Amidst the pulsing lights and blaring music of Market Days, people dancing in the clubs and stages of the street festival this weekend will be highlighting something: banners, posters and looping videos telling them how to avoid monkeypox.
As the LGBTQ-focused Northalsted Market Days street festival draws tens of thousands of people to Chicago, the spread of the monkeypox virus will remain top of mind. But before the party begins, doctors, health experts and festival organizers share their concerns and tips on how to stay safe.
At a news conference Thursday to discuss the city’s efforts to control the spread of monkeypox on Market Days, Chicago Public Health Commissioner Dr. Allison Arwady said she was “pleased” to see the federal designation because it should speed the delivery of more vaccine doses. and provide “more flexibility in funding,” as Chicago has seen “zero (federals) to combat MPV at this time.”
The festival flaunts a large DJ-dance area. Bring in singers, comedians, and drag stars for your official events. More than 100,000 people come each year to flood Halsted Street, said Mark Liberson, the festival’s president.
“You have bars and busy streets. It’s just more people in more different areas,” said Liberson, who owns North Halsted’s Elixir, Hydrate and Replay bars.
Northalsted Business Alliance, the organization that runs the festival, is working with health officials to push messages about the disease during the festival, he said. The neighborhood’s concerted response to the monkeypox virus reminds him of his response to the AIDS epidemic.
“This community really has a long history of working together to address health issues,” Liberson said.
Health officials said that in the vast majority of cases they have seen, the virus appears to have been transmitted through sexual contact, primarily between men. Health officials are therefore emphasizing the importance of public education and individual risk management, along with vaccines that remain relatively scarce and are prioritized for high-risk individuals, to control the spread of the virus.
But canceling Market Days was not a consideration, Arwady said. Since monkeypox doesn’t seem to spread at bar gatherings or street parties, “we don’t think it sends the right message to say we’re not doing this at all. We know that abstinence messages tend to be unsuccessful. We have a lot of data on that.”
However, he said, “It is a time to be careful. Having multiple or anonymous sexual partners at this time would be a higher risk in this setting.”
Festival organizers and public health officials are asking people with symptoms of monkeypox, including undiagnosed skin rashes and mild flu-like symptoms, not to attend the festival, it added. Liberson believes the virus can still be contained.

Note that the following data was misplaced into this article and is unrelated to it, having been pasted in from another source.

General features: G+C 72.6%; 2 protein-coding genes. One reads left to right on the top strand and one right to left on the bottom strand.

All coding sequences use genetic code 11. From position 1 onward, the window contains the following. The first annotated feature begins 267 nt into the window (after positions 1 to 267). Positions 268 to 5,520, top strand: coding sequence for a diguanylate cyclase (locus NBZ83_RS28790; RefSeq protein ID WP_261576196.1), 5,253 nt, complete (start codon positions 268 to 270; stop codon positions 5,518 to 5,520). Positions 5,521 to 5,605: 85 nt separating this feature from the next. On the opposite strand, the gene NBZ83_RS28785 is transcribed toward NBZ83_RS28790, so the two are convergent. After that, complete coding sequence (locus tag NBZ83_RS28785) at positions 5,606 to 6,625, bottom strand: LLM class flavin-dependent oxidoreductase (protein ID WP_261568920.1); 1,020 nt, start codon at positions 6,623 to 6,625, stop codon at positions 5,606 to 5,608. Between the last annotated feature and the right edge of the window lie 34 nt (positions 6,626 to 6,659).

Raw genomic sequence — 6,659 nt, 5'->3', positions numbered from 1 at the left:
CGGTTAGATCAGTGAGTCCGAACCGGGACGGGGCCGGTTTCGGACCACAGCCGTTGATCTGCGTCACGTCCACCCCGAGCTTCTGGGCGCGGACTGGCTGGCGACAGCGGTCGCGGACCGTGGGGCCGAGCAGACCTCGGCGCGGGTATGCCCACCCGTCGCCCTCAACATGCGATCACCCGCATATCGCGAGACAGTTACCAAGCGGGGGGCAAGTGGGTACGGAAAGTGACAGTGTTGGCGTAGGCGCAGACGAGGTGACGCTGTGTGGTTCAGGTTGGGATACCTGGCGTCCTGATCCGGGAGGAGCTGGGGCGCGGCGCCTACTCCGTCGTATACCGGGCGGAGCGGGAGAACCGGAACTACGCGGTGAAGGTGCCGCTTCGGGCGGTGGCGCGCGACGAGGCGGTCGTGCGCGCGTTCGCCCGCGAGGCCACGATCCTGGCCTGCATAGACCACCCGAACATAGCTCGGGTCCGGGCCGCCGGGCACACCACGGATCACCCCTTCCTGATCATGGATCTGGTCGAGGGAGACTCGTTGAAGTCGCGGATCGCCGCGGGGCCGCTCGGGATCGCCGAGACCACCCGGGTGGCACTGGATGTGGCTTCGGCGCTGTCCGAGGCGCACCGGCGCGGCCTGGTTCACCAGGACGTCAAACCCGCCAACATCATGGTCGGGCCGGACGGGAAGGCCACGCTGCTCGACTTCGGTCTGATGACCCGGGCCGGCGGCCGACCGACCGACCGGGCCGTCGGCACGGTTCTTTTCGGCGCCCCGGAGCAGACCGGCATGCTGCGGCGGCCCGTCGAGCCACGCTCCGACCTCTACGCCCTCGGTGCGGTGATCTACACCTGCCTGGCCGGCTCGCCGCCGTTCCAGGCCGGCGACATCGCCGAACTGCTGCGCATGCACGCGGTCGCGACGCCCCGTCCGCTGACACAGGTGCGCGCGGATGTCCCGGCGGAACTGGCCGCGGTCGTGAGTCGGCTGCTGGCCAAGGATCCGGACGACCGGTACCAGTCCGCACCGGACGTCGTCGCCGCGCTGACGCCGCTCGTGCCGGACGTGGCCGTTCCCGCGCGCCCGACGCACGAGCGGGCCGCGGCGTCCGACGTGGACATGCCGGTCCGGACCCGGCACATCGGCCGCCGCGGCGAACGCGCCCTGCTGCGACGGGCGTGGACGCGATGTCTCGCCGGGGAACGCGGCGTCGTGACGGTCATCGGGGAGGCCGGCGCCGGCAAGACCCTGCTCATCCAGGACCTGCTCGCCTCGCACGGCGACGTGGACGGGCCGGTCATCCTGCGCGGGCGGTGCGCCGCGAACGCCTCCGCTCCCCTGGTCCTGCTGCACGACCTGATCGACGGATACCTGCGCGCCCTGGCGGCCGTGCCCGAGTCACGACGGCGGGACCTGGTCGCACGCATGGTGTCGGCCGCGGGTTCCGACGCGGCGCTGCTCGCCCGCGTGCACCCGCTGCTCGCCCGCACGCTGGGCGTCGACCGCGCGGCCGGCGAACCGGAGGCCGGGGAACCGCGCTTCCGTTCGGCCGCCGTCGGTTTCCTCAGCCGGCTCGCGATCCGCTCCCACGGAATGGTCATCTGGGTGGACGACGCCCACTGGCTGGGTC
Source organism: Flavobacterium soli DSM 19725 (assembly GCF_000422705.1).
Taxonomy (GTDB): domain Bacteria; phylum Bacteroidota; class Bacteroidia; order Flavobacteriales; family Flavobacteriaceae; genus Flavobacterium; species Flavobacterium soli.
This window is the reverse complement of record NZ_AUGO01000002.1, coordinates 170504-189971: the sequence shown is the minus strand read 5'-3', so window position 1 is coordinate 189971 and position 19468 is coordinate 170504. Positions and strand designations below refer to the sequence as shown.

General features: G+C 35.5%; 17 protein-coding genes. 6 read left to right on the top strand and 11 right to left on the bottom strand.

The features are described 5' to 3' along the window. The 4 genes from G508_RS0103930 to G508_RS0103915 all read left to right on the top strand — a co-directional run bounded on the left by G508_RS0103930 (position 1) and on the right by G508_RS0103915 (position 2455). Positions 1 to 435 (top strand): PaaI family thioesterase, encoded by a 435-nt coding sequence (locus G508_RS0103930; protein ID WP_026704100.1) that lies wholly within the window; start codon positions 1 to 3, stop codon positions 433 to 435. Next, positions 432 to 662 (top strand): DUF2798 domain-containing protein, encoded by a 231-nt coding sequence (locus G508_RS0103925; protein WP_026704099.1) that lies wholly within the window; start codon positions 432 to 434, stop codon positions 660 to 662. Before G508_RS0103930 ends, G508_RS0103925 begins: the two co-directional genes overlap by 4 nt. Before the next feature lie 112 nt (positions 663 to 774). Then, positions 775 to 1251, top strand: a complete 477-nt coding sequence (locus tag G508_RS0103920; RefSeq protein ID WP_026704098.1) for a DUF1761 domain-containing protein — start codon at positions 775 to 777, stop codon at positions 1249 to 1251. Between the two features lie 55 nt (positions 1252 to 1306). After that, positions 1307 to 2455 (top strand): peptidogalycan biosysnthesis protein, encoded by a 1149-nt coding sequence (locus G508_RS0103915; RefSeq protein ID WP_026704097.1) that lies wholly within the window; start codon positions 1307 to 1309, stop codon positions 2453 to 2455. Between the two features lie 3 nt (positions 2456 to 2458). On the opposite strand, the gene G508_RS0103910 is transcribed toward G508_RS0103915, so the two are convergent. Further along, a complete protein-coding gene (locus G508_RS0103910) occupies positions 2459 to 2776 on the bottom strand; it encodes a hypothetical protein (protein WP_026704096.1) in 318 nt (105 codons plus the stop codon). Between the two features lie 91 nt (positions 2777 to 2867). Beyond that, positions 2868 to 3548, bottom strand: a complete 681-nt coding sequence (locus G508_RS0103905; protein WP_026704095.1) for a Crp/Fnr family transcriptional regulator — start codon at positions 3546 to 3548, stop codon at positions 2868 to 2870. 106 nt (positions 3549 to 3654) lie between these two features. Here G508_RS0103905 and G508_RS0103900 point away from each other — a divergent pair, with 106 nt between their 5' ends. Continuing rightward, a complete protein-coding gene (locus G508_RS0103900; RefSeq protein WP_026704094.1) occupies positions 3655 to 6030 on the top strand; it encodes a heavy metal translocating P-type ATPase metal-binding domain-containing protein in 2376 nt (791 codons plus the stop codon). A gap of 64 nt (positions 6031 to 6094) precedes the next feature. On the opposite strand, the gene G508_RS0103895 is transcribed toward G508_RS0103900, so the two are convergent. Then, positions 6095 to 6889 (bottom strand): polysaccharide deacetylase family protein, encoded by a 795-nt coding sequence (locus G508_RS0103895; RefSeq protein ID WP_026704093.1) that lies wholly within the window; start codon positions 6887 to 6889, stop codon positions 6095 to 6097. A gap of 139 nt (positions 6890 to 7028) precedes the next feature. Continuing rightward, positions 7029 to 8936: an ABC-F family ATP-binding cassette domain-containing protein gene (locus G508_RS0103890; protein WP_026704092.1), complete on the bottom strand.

“It’s not something that’s easy to catch,” he said. “I think there is an opportunity for people to continue to enjoy living their lives and to do so safely.”
The number of monkeypox cases in Chicago rose to 459 on Thursday after Gov. JB Pritzker declared the spread of the disease a statewide public health emergency on Monday.
In Chicago, the virus has been detected primarily among gay and bisexual men, a trend that coincides with the spread across the country and the world. data from the public health department shows other people can and have contracted the virus throughout the city, however, and public health officials have repeatedly noted that the virus does not discriminate.
Monkeypox can be spread through direct or indirect contact with the virus’ distinctive, painful, pimple-like rash. It is most often spread through sex. That could be a problem on Market Days, Ald said. Tom Tunney, District 44.
“It’s kind of a love party,” said Tunney, who is gay and represents the area where the party will take place.
Market Days takes place on Halsted Street in the Northalsted neighborhood, formerly known as Boystown, which Tunney described as a “tourist mecca” for LGBTQ+ people across the country. The festival celebrates its 40th anniversary this year and has been an essential part of the local gay community for decades. It draws people from all over, especially the Midwest, Tunney said.
This time, however, anonymous intimate contact is “probably not the right thing to do,” Tunney said, adding that people should also avoid mixing drugs and alcohol at the festival.
“Just use some common sense,” Tunney said.
The city is better positioned to respond to monkeypox than it is during Chicago’s big LGBTQ Pride festival and international Mr. Leather conference, says Dr. Aniruddha Hazra, an infectious disease physician at Howard Brown Health Center and University of Medicine of Chicago.
“It’s much easier and much less cumbersome to send in a monkeypox test,” Hazra said. A huge leap in public awareness, increased access to vaccines and new federal protocols for prescribing effective antiviral drugs have also bolstered the response to the virus, she said.